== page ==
It’s that special time of year again when the Missoula Marathon is upon us this Sunday, and I’m sure the first thing that is on nearly every runner’s mind is what you will do after the race. After weeks of training and discipline, it’s only natural to want to let loose, go crazy, or just go home and take a nap. Here are a couple things that you will want to keep in mind after you cross that finish line to ensure you do not spend the next week in pain.
• Cool down : This is an important part of any workout. After your run, make sure you cool down with a walk or light jog for about a mile. This could be as little as walking around the expo area, but make sure you keep moving. When you stop moving your muscle will begin to stiffen and will cause you to hate your body for the next couple days.
• Rehydrate and refuel!: If there is one thing you MUST do post-marathon it is rehydrate. Focus on sports drinks. These drinks are more ideal then water post-Marathon because they will replenish the electrolytes you lost during the race. Make sure you drink at least 16 oz after the race even if you feel hydrated. Dehydration is common in post-marathon runners, so watch out for the signs such as headaches and dizziness. Make sure you also replace your body’s glucose levels by eating some bread or fruit. These simple carbs will help refuel your tired muscles.
• Stretching: Don’t neglect to stretch. It’s another important part of a cool down. Keeping your muscle long and loose will help you avoid severe soreness over the next couple days. Focus on stretching all your major muscle groups. If you need stretching ideas please come visit Alpine Physical Therapy’s stretching stations at the marathon this Sunday and at the expo on Saturday.
• Massage: Alpine Physical Therapy’s team of physical therapist will be at the marathon this Sunday offering massages for your sore muscles. Stop by for a quick massage and chat with a therapist. Massages are going for $20 for 15min! See you there and Good Luck!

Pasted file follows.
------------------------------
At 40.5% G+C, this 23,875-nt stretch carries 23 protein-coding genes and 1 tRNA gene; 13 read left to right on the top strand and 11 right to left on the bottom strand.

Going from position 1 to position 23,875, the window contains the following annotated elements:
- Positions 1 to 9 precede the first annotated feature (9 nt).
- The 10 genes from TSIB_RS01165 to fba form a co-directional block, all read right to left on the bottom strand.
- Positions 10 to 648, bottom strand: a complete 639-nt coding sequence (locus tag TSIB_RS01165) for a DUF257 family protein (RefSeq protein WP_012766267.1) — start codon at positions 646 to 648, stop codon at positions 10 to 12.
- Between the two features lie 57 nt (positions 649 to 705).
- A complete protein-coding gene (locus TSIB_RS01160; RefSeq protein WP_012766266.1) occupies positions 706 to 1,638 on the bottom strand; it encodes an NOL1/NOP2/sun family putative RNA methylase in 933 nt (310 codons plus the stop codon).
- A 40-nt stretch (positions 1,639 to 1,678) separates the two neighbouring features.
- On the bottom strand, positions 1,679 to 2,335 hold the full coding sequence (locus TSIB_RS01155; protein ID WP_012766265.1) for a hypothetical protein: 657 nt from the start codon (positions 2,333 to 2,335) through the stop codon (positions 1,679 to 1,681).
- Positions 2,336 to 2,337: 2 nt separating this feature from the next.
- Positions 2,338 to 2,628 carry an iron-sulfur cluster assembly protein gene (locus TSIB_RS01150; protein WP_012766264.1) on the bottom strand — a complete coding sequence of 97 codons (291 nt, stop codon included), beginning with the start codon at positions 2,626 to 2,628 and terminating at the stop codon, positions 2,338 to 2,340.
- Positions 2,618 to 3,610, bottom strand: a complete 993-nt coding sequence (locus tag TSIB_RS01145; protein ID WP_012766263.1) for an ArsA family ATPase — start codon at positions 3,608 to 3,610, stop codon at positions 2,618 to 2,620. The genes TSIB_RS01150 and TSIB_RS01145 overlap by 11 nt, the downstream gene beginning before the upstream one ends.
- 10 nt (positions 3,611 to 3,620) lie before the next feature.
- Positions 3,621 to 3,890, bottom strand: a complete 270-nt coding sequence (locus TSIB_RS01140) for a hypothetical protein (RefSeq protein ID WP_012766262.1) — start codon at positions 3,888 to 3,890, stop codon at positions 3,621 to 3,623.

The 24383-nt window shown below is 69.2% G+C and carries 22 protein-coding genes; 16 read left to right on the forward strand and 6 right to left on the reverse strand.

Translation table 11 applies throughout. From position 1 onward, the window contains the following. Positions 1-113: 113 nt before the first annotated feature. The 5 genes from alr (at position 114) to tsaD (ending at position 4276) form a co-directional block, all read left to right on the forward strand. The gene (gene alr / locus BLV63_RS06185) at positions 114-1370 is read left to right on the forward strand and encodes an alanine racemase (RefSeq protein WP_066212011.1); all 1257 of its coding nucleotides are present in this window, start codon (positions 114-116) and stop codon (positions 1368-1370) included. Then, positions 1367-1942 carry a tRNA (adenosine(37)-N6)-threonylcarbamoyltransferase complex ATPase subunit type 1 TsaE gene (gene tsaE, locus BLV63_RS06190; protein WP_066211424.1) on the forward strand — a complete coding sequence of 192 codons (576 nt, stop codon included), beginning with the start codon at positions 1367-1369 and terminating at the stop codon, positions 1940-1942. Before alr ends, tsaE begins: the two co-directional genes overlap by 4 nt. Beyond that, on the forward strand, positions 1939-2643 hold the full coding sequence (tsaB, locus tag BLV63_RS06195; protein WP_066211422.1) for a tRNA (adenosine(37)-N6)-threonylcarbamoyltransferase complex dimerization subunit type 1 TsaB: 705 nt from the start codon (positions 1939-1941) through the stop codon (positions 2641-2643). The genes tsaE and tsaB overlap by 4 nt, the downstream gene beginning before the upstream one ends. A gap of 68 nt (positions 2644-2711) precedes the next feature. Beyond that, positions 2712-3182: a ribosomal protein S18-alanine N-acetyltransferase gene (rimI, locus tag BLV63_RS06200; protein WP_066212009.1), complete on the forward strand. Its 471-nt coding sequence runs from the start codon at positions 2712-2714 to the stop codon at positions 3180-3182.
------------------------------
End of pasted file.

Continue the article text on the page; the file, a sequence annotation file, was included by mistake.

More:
Congratulations to all of Missoula Marathon’s runners out there. Make sure you treat your body to some stretching, carbs, sports drinks, and massage. Soreness is unavoidable post-marathon, but a strategic cool down can reduce it.
Although there is already a surplus of reasons to avoid excess body weight, a recent study done by the Mayo Clinic has provided yet another: fat cells contribute to the development of arthritis in more ways than we previously thought. We already know that joints overloaded by extra pounds are at risk for osteoarthritis, a form of arthritis caused by wear and tear on the cartilage and bone in joints. However, the Mayo’s new research has shown that the activity of the fat cells themselves may be more influential to the development of rheumatoid arthritis than the burden of the extra weight.
Rheumatoid arthritis is an autoimmune disease where the body itself attacks the lining of the joint which causes the painful damage that is indicative of the illness. Inflammation is the culprit in the destructive process of rheumatoid arthritis, and fat cells are what fuel the fire. Although we think of fat cells as obnoxiously just sitting around, they are actually incredibly active. Fatty tissues secrete proteins which activate inflammatory processes as well as the female sex hormone, estrogen. Estrogen may be linked to rheumatoid arthritis as 75% of sufferers are women.
Losing weight, especially fat, will not only unload your joints, but it helps stop inflammation that may lead to or worsen rheumatoid arthritis. Also, many people who are trying to control rheumatoid arthritis have found that losing weight helps the drugs work better. Now that is a reason worth noting!
For more information on rheumatoid arthritis, visit our clinic resource section by clicking here.
Brent Dodge is the founding owner of Alpine Physical Therapy and is a board certified orthopedic specialist. He holds additional certifications in Functional Dry Needling, Manual Physical Therapy, and Strength and Conditioning.